Some more subtle examples are what is going on right now. Had not the fed lowered interest rates down to 1% it is unlikely we would be in the crises we are today. Oh, they had a reason. The worry was that deflation would occur which they hoped to counteract by making borrowing easier (collecting interest on money is one way to increase the supply of money. A low interest rate means more people are able to borrow money and as a result of them paying interest money is created. A high interest rate is used to counter act a high inflation rate for the opposite reason. People are unable to borrow money so nobody is around to pay interest. ). A side effect of this tactic is that it made it way to easy for people to borrow money to buy houses and indeed, many people who normally wouldn't be able to purchase houses have.

In our efforts to help a certain segment of the market we invariably cause unintentional harms to other segments. Which can be alright except for the fact that almost invariably the balance is negative and not zero. We do more harm then good.

So what should we do? The government should get the hell out of the market. I know there are exceptions!! Monopolies, and utilities are rather unique problems that I am sure could be solved by the market but not within an acceptable amount of time. Yes, it might take 40 years or maybe longer but I have a feeling Standard Oil and Bell Telephone Company would have eventually broken up. But that is literally two or more generations of people. And utilities pose an interesting problem as who wants two or three power lines running to their house. This might change in the future though as we declining fossil fuels push us away from the centralized utility approach but that is off topic :-)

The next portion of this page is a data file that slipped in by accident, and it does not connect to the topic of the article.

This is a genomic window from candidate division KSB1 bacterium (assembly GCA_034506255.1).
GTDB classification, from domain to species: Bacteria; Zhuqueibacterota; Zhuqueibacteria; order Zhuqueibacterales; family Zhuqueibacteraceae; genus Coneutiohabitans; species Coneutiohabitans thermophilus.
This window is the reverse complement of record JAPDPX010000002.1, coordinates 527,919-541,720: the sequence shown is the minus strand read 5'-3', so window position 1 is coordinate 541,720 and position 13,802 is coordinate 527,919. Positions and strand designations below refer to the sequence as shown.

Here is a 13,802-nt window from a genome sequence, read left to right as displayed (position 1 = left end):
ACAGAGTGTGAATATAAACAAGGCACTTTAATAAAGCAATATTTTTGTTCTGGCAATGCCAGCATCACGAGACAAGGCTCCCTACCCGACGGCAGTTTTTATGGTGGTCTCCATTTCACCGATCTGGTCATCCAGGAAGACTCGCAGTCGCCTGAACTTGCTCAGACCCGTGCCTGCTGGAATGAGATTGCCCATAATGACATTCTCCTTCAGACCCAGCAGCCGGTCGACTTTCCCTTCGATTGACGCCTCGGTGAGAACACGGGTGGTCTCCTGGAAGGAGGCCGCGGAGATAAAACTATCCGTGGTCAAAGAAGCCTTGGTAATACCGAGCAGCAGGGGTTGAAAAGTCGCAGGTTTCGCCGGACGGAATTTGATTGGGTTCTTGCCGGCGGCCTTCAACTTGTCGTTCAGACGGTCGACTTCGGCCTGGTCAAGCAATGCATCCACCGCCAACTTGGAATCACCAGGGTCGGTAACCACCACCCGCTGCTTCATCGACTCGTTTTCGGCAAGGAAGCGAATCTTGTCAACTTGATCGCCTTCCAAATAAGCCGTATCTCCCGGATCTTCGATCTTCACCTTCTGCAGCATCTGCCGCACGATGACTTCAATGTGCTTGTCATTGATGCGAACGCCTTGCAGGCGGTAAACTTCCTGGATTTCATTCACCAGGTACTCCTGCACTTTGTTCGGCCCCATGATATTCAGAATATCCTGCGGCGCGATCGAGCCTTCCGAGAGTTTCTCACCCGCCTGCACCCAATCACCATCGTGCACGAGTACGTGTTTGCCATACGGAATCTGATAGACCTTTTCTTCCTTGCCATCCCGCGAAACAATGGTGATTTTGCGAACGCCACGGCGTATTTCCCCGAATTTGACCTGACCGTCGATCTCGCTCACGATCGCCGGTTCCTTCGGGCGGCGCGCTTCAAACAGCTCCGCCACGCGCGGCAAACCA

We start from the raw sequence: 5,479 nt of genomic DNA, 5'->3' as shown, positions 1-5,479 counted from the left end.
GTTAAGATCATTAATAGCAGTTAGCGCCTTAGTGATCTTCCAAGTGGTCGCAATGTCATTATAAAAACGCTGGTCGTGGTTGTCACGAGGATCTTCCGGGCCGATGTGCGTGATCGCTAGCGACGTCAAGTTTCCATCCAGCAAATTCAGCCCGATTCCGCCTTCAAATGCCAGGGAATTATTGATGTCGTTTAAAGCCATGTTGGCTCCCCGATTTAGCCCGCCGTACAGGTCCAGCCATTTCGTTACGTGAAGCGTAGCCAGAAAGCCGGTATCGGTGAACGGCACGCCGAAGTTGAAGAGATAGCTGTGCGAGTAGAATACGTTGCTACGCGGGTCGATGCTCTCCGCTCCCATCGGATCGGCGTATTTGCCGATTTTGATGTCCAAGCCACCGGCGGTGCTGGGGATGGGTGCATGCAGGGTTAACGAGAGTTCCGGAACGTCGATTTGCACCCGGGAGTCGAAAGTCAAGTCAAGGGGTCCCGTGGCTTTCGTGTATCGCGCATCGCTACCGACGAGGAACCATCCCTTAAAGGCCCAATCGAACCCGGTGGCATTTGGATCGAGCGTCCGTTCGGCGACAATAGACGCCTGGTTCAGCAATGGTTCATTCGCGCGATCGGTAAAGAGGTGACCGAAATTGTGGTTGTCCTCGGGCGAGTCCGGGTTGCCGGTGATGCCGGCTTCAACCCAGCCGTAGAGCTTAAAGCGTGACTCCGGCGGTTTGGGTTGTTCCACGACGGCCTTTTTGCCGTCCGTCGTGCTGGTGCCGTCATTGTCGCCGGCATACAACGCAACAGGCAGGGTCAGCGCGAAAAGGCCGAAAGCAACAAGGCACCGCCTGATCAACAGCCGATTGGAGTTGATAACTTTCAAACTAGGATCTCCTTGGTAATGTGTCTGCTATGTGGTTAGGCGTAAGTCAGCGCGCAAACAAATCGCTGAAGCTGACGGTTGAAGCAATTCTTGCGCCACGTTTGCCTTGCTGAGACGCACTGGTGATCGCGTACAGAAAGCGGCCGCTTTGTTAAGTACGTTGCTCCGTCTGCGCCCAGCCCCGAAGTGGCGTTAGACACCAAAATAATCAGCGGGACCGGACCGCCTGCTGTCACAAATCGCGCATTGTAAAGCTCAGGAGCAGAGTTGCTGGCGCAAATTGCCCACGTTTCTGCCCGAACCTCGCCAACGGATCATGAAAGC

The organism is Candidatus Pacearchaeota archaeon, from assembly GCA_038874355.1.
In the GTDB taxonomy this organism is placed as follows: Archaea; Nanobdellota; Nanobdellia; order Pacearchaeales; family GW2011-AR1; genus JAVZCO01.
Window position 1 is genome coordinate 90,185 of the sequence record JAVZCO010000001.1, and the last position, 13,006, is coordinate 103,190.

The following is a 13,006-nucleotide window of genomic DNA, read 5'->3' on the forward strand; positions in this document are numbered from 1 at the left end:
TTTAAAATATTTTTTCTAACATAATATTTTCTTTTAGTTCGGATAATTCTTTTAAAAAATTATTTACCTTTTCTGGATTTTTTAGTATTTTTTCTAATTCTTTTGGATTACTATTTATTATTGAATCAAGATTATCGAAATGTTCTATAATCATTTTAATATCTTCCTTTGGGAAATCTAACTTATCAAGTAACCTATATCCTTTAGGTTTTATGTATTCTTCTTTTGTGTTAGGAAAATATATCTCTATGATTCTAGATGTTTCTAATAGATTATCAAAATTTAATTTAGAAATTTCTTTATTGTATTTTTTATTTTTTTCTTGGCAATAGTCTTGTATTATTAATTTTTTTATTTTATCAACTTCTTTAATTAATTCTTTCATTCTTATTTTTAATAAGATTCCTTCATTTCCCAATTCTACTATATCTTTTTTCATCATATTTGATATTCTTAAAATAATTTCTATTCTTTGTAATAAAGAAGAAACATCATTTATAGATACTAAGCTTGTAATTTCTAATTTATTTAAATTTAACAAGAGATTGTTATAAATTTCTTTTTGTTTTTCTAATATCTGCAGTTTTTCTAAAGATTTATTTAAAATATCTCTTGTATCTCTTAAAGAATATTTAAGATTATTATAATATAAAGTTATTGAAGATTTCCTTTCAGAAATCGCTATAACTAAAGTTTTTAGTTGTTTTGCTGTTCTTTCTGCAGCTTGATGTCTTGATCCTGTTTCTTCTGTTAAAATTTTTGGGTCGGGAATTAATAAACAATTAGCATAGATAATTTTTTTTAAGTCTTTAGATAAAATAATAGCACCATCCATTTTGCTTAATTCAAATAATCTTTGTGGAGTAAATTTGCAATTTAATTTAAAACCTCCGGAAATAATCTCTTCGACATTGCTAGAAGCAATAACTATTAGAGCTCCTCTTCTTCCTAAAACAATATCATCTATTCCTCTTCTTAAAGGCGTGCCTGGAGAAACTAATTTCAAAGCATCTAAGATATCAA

Remove subsidies, artificial prices, convoluted tax laws, central bank lending, and I will say it again, let taxes be! What does that leave for our government? This gets a little more philosophical as it depends on what you think the point of a government is. I personally believe that the government is there as a sort of insurance policy to protect us and cushion us from the unpredictability of life. You loose your job because someone in another country is able to produce your produce cheaper then your government will help provide training and support while you look for a new one. A country attacks us and our government defends us. That sort of thing.

Minimum wage is still up in the air for me. In a way it is government sanctioned welfare since we all pay the price (in that sense is it any different from taxes?) and yet on the other maybe it is better to tax and supplement income and provide a measure of flexibility in the labor market.

How does this apply the LaRouche? His suggestion sounds future oriented and good to the people but I don't believe that the government is necessarily the best at making the decisions. I do believe that we will have to build the things that he is suggesting but let the market decide when and where is the best place to do so. Additionally, the government taking out 6 trillion dollars in loans is going to have an effect on the economy regardless. All in all not a very well thought out plan full of memes meant to tug at emotions like FDR's new deal, clean energy, and economic crisis.

So in the end I wasn't able to convey my ideas very well and neither was he. But I hope he has spent some time trying to add some cohesiveness.

The real question in my mind now is to ask if such a policy change is even possible in the US and if so how would you go about doing it?